Hold on, I mean there’s an audit report from the Auditor General’s Office on the WA State Waste Strategy. Released 23 October 2016, the report details our performance as a state, which looks like we have a long way to go to meet our 2020 targets, but we’re heading in the right direction.
The report is a little depressing really! 2.4 tonnes of waste per person in 2014/15… with only 39% of waste diverted from traditional disposal like landfill.
The reading doesn’t get much easier with problems noted in respect to agency roles, poor planning, financial/project management, little infrastructure planning, lack of effective auditing and regulatory compliance and poor/unreliable data collection.
So, where to from here? One of the recommendations looks at better regulatory compliance. I wonder if there’s an opportunity for skills development in compliance and audit reporting? Perhaps regulators might require licensed waste managers to hold a competency, skill set or qualification in waste management? Should there be voluntary certification if regulatory compliance is determined to be too heavy?
Or perhaps we would be better training the people that generate the waste to recognise and own the problem. That might require more skilled community liaison workers or marketing professionals?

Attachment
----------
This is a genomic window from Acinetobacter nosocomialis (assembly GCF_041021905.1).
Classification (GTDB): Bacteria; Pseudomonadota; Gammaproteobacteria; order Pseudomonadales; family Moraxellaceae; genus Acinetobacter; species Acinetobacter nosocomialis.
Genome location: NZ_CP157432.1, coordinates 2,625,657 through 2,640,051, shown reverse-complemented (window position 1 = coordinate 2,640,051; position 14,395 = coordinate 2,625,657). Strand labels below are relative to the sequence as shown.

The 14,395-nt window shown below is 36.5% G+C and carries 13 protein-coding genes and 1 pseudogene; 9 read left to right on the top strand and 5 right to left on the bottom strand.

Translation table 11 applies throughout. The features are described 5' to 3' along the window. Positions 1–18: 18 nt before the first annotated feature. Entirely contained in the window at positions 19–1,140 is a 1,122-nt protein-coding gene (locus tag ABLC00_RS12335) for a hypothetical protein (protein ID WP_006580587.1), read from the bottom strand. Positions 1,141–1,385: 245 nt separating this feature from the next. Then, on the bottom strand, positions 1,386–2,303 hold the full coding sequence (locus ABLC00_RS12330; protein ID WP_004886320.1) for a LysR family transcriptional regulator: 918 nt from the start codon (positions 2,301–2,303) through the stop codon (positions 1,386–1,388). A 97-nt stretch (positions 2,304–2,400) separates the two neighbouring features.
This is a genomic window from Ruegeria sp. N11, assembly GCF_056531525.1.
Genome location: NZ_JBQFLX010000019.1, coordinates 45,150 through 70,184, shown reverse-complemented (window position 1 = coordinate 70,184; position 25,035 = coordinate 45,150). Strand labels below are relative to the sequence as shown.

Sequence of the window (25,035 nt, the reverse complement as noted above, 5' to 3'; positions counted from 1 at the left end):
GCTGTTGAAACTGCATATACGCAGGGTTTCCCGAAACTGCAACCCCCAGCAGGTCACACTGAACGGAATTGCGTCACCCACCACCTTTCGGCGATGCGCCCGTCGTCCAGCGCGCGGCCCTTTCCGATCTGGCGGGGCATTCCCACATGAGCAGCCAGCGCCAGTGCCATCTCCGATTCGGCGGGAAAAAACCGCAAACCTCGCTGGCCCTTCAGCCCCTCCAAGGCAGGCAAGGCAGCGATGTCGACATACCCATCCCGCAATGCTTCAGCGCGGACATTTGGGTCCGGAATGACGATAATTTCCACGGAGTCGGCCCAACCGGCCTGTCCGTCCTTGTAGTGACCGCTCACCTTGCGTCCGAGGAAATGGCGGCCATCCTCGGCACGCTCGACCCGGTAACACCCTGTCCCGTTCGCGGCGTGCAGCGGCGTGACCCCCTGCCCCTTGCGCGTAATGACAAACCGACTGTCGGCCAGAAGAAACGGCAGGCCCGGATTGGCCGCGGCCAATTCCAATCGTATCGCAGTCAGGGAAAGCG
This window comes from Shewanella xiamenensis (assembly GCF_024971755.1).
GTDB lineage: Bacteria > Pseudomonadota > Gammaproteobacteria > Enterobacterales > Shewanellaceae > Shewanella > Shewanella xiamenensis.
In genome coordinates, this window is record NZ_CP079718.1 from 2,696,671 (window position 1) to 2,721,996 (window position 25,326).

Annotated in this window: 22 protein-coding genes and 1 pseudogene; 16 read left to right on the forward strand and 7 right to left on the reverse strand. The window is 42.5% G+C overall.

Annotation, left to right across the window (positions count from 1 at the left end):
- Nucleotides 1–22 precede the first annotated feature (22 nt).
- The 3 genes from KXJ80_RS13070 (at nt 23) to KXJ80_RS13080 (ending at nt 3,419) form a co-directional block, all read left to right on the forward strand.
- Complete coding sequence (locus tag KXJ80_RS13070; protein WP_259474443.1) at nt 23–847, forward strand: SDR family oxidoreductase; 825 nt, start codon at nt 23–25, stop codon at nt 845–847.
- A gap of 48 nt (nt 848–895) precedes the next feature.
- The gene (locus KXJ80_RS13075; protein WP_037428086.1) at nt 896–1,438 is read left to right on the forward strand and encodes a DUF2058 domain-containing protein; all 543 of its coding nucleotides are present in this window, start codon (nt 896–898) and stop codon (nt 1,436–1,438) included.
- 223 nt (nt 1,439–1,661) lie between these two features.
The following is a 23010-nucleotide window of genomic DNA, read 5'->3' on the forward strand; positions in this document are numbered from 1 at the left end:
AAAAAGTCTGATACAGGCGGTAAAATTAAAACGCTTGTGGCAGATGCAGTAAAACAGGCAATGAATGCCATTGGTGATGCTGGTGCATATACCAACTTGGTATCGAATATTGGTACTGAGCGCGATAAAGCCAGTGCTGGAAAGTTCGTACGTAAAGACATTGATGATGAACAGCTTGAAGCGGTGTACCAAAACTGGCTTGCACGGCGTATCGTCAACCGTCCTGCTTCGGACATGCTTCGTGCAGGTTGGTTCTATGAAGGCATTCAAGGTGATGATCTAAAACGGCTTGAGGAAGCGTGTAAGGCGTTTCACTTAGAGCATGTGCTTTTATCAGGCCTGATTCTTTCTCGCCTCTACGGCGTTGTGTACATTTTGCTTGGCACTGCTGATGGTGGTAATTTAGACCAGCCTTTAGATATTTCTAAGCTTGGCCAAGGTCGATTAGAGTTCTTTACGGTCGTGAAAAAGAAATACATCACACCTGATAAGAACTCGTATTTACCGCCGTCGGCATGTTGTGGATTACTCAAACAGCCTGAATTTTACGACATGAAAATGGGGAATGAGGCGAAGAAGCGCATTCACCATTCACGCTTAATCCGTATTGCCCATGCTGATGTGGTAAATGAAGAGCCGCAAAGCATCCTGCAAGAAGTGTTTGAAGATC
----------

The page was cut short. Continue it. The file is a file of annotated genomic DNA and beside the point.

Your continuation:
Any thoughts from you are welcome…
For those that have worked with Trevor over the past few years with EUPA and the UEEA, I know you will be sad to see him go. He has worked tirelessly in the electrotechnology space and will be missed. Trevor is completing his final few weeks and will shortly leave us, which opens an exciting opportunity for someone else.
Please feel free to consider the vacancy and/or pass on to others that you know could contribute to our industry sectors.
Please click here to view the advertisement (seek)
Increase your career options through a one-off training scholarship of up to $3000.
Click to download flyer
Expanding career options for women scholarships are available to help women get a job in a wide variety of non-traditional industry areas and trades, including construction, IT, automotive, maritime and agriculture.
There are more than 180 qualifications to choose from. The qualifications cover all industries applicable to the UEEA…
Utilities – You may be interested in:
- Certificate III to Advanced Diplomas in Civil Construction (RII)
- Certificate II to Certificate IV in Telecommunications (ICT)
- Certificate II and III in Electricity Supply (vegetation control and overhead distribution)
- The Certificate III in Waste Management
- Certificate II, III (and IV) in Water Industry Operations/Treatment
Engineering – What about:
- Certificate IV’s in avionics
- Cert II to Ad Dips, including trade fabrication and mechanical trades